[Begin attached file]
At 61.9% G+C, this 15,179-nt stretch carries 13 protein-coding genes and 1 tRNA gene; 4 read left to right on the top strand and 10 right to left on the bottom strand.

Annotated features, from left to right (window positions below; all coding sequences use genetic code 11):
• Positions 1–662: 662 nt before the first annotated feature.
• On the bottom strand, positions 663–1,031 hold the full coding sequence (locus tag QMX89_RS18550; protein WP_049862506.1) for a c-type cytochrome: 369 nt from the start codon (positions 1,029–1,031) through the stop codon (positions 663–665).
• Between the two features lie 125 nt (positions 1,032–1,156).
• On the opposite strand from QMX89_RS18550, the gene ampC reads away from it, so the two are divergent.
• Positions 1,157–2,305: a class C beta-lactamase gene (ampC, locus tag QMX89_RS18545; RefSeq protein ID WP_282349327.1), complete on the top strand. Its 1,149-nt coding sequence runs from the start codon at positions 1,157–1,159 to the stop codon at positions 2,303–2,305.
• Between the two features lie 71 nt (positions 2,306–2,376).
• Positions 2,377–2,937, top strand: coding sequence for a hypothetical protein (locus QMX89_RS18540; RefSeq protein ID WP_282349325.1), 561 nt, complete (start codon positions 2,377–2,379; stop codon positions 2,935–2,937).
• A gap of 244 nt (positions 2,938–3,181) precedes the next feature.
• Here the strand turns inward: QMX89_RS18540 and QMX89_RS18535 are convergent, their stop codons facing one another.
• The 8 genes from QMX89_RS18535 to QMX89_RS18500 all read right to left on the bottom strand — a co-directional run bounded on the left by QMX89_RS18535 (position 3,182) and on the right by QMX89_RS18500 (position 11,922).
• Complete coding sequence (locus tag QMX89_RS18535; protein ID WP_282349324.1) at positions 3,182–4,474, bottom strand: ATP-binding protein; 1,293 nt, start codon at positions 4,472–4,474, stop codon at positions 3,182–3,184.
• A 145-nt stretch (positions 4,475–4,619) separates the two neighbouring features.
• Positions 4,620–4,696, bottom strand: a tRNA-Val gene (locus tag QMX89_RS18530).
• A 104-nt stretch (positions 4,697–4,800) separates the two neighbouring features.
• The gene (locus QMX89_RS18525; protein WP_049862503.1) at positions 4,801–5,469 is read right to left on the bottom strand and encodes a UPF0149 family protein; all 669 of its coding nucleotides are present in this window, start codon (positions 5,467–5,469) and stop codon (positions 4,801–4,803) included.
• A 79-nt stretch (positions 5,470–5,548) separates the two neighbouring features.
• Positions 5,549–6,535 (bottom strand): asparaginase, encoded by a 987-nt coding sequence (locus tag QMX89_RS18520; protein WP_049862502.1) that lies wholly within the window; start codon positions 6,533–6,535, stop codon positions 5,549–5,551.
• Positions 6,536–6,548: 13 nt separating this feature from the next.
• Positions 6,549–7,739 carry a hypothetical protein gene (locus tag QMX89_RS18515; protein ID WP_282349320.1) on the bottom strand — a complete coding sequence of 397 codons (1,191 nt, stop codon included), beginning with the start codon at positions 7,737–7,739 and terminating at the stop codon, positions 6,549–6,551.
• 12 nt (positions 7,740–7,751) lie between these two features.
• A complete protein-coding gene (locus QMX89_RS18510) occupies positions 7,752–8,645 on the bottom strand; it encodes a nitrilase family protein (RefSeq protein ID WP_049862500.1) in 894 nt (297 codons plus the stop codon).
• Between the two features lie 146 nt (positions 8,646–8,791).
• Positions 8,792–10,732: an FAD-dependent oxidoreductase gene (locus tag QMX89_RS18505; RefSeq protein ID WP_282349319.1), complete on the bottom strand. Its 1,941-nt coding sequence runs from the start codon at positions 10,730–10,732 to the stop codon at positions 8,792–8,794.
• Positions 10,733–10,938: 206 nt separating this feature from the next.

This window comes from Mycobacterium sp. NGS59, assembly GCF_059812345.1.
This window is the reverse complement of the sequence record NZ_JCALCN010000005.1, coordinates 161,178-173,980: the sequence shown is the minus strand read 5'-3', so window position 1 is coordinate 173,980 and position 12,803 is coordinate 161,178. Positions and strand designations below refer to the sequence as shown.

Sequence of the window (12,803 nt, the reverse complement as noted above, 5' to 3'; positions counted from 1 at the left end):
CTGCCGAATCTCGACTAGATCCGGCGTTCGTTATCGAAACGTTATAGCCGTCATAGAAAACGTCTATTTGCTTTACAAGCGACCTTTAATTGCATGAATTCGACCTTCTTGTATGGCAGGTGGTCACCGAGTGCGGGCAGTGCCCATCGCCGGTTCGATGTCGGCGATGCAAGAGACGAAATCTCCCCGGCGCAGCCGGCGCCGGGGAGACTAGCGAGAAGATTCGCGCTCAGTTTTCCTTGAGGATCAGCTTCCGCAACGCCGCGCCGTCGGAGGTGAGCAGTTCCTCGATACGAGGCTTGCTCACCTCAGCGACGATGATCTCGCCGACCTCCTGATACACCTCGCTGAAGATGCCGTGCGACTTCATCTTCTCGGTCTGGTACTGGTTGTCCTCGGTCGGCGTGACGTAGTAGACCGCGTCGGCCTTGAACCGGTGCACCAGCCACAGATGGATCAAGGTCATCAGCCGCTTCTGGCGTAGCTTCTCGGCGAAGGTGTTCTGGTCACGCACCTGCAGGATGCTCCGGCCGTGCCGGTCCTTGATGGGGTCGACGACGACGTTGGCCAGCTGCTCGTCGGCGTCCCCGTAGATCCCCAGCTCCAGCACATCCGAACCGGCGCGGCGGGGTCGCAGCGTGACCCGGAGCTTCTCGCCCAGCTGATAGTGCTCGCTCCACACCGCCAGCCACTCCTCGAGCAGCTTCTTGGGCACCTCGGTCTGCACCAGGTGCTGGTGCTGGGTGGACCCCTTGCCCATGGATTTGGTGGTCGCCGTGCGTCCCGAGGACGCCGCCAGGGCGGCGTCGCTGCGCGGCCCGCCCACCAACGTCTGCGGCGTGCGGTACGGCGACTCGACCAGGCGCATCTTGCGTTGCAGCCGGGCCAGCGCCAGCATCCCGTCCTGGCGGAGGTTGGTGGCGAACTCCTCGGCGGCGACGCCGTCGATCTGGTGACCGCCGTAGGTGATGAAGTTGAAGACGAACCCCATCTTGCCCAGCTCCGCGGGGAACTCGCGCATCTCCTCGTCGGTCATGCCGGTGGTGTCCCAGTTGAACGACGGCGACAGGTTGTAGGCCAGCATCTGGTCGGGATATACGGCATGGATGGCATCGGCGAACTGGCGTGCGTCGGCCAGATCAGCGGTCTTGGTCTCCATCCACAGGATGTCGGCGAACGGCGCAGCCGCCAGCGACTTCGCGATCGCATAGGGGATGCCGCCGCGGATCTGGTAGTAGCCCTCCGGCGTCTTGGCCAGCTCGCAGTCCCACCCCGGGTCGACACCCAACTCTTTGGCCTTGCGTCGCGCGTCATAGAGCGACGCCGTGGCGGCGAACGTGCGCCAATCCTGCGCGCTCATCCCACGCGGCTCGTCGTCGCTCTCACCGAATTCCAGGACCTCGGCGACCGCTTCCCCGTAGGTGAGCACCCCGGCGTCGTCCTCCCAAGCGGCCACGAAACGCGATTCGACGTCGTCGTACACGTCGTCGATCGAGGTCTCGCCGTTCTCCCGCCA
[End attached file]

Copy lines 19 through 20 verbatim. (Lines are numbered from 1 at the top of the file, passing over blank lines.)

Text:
• Positions 5,549–6,535 (bottom strand): asparaginase, encoded by a 987-nt coding sequence (locus tag QMX89_RS18520; protein WP_049862502.1) that lies wholly within the window; start codon positions 6,533–6,535, stop codon positions 5,549–5,551.
• Positions 6,536–6,548: 13 nt separating this feature from the next.